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#whomademyclothes

  • Sat, Apr 16, 16
  • Charlotte Peters
  • #fashion

We have seen the stories on the news and we know that the fashion industry, at times, sacrifices workers pay and conditions to deliver the cheap clothes that ultimately customers demand. The majority of workers in these factories are woman and if you hazard to dig a bit deeper you will find that in some countries children are often employed in the cotton farms and the mills too. It’s shocking, and what’s more a lot of us, most probably unwittingly, will have been a part of that chain at some point.

Luckily, we can make a difference by being careful and researching the companies we buy from. Plus organisations such as Fashion Revolution and War on Want are working to raise awareness and encourage brands to be transparent about their sourcing and manufacturing process.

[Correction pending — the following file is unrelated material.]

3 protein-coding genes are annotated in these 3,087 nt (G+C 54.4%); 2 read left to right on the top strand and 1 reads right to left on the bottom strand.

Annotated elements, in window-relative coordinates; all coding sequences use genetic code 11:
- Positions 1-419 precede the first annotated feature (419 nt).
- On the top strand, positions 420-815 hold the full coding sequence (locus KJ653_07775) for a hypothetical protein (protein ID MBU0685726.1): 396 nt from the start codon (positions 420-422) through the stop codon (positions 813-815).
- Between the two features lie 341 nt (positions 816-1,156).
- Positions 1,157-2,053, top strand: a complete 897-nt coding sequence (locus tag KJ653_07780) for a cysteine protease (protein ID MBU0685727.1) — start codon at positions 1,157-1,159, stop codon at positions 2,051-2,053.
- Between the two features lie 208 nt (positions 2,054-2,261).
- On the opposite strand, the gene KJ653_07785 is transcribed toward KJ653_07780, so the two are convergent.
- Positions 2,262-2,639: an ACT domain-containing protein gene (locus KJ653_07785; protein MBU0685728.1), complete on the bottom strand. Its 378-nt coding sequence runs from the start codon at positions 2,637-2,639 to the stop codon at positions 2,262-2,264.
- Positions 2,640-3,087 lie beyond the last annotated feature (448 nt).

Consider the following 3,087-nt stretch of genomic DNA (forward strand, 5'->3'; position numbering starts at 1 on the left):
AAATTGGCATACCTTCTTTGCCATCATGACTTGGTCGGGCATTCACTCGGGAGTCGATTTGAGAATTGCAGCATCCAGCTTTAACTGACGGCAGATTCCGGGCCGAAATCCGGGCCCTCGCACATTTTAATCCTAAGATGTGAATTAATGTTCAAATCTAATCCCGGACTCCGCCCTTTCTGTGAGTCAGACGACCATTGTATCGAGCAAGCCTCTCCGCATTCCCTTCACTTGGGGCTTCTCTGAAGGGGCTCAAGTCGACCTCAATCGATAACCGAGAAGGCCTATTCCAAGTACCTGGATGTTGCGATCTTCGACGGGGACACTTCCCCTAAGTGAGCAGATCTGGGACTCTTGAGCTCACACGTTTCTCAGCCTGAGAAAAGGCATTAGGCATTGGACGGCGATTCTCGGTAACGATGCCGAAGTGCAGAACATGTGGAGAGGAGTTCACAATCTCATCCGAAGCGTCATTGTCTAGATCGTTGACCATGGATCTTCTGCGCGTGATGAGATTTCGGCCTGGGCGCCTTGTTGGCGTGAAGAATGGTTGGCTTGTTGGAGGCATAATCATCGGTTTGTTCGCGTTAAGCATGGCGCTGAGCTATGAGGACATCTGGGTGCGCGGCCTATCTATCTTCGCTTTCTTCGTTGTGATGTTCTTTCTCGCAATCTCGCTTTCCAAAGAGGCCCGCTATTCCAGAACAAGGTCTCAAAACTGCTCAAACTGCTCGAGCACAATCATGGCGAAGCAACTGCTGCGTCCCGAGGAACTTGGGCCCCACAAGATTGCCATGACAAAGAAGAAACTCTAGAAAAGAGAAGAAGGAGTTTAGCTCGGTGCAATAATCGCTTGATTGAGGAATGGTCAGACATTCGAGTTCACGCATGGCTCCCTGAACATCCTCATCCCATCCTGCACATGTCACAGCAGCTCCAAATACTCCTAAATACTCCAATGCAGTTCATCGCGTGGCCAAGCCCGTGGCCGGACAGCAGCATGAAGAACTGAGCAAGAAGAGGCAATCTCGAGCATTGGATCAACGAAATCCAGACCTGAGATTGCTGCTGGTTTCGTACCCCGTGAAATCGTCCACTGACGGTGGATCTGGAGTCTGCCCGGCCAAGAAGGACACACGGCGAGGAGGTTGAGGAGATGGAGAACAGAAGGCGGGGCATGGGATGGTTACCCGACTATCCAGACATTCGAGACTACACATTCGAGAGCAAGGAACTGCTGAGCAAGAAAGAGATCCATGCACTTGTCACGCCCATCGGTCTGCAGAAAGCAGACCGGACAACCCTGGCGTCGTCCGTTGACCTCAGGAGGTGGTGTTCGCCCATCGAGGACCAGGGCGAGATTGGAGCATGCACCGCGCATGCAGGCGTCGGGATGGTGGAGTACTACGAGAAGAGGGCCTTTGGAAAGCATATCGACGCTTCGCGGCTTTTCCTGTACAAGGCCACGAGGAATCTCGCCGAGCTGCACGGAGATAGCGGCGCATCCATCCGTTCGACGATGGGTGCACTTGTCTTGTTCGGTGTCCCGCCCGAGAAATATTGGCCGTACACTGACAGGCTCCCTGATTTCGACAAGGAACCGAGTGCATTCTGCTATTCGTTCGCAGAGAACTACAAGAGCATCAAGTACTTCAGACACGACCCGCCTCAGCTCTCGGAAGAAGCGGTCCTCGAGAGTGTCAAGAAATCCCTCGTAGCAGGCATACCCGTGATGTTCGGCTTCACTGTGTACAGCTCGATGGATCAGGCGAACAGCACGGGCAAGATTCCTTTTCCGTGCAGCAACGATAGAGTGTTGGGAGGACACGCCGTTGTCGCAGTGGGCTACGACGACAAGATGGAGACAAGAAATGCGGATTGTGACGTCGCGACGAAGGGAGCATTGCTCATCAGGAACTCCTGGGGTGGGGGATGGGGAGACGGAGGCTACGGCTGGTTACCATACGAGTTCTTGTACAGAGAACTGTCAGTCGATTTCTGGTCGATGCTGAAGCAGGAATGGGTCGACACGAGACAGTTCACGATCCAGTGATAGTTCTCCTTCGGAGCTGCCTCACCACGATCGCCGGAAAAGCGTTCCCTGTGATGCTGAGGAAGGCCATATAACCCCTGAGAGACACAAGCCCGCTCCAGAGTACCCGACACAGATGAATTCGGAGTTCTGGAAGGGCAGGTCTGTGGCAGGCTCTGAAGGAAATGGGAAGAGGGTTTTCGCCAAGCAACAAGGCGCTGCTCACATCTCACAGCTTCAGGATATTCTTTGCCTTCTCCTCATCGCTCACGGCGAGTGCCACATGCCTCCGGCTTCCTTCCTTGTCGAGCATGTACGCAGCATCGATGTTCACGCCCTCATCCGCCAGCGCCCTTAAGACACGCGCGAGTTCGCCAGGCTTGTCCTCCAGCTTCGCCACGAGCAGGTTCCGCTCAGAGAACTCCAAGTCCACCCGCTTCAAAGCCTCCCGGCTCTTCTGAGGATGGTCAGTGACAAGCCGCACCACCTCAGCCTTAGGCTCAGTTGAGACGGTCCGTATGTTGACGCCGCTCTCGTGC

An initiative from Fashion Revolution that we will be supporting is #whomademyclothes. Fashion Revolution was born after the shocking disaster on 24 April 2013 in Dhaka Bangladesh when 1,134 people were killed and over 2,500 were injured during the Rana Plaza complex collapse.

#whomademyclothes has two main objectives: to encourage consumers to demand of brands “who made my clothes” and for brands to tell the stories and be open about the manufacturing process. So next week, from the 18th – 24th April we will be proud to bring you the story of Mini Street Style manufacturing and reveal the people behind our clothes.

For further details go to: www. fashionrevolution.org

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